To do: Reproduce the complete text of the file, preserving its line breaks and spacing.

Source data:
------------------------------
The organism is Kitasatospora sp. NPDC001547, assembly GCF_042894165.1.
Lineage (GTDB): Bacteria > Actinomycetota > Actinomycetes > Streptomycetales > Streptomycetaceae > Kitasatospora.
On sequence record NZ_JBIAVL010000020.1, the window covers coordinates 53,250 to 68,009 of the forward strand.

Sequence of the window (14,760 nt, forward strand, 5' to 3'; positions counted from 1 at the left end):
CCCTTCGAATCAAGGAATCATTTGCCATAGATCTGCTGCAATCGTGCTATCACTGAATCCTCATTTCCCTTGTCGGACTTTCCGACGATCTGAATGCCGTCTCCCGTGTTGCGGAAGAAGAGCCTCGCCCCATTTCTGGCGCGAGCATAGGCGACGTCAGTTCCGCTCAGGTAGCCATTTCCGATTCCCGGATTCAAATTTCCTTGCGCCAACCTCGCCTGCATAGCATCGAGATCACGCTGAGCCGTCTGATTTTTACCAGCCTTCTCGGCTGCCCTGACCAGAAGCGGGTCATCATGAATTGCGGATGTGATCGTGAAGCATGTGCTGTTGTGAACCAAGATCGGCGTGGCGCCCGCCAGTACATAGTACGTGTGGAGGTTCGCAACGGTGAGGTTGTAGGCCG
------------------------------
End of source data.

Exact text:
The organism is Kitasatospora sp. NPDC001547, assembly GCF_042894165.1.
Lineage (GTDB): Bacteria > Actinomycetota > Actinomycetes > Streptomycetales > Streptomycetaceae > Kitasatospora.
On sequence record NZ_JBIAVL010000020.1, the window covers coordinates 53,250 to 68,009 of the forward strand.

Sequence of the window (14,760 nt, forward strand, 5' to 3'; positions counted from 1 at the left end):
CCCTTCGAATCAAGGAATCATTTGCCATAGATCTGCTGCAATCGTGCTATCACTGAATCCTCATTTCCCTTGTCGGACTTTCCGACGATCTGAATGCCGTCTCCCGTGTTGCGGAAGAAGAGCCTCGCCCCATTTCTGGCGCGAGCATAGGCGACGTCAGTTCCGCTCAGGTAGCCATTTCCGATTCCCGGATTCAAATTTCCTTGCGCCAACCTCGCCTGCATAGCATCGAGATCACGCTGAGCCGTCTGATTTTTACCAGCCTTCTCGGCTGCCCTGACCAGAAGCGGGTCATCATGAATTGCGGATGTGATCGTGAAGCATGTGCTGTTGTGAACCAAGATCGGCGTGGCGCCCGCCAGTACATAGTACGTGTGGAGGTTCGCAACGGTGAGGTTGTAGGCCG